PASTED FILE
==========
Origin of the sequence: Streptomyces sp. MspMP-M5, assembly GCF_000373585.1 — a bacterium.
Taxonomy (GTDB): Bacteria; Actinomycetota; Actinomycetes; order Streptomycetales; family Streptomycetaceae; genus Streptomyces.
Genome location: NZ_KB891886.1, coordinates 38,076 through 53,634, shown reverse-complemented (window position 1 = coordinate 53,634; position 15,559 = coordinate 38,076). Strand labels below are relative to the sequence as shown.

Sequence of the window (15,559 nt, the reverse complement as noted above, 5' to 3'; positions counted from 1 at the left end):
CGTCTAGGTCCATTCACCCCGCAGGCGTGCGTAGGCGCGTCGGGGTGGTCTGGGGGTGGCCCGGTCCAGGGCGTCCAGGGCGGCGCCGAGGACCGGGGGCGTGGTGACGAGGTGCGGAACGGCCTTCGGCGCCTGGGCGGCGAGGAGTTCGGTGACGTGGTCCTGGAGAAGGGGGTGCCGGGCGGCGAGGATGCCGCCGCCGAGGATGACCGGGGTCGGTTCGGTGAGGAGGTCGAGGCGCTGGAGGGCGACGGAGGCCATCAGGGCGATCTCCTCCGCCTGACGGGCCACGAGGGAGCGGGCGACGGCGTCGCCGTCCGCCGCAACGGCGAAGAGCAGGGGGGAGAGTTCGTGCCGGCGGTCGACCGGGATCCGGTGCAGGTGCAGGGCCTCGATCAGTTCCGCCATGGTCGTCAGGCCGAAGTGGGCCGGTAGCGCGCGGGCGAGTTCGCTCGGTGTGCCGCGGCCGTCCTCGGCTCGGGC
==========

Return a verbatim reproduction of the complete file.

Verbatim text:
Origin of the sequence: Streptomyces sp. MspMP-M5, assembly GCF_000373585.1 — a bacterium.
Taxonomy (GTDB): Bacteria; Actinomycetota; Actinomycetes; order Streptomycetales; family Streptomycetaceae; genus Streptomyces.
Genome location: NZ_KB891886.1, coordinates 38,076 through 53,634, shown reverse-complemented (window position 1 = coordinate 53,634; position 15,559 = coordinate 38,076). Strand labels below are relative to the sequence as shown.

Sequence of the window (15,559 nt, the reverse complement as noted above, 5' to 3'; positions counted from 1 at the left end):
CGTCTAGGTCCATTCACCCCGCAGGCGTGCGTAGGCGCGTCGGGGTGGTCTGGGGGTGGCCCGGTCCAGGGCGTCCAGGGCGGCGCCGAGGACCGGGGGCGTGGTGACGAGGTGCGGAACGGCCTTCGGCGCCTGGGCGGCGAGGAGTTCGGTGACGTGGTCCTGGAGAAGGGGGTGCCGGGCGGCGAGGATGCCGCCGCCGAGGATGACCGGGGTCGGTTCGGTGAGGAGGTCGAGGCGCTGGAGGGCGACGGAGGCCATCAGGGCGATCTCCTCCGCCTGACGGGCCACGAGGGAGCGGGCGACGGCGTCGCCGTCCGCCGCAACGGCGAAGAGCAGGGGGGAGAGTTCGTGCCGGCGGTCGACCGGGATCCGGTGCAGGTGCAGGGCCTCGATCAGTTCCGCCATGGTCGTCAGGCCGAAGTGGGCCGGTAGCGCGCGGGCGAGTTCGCTCGGTGTGCCGCGGCCGTCCTCGGCTCGGGC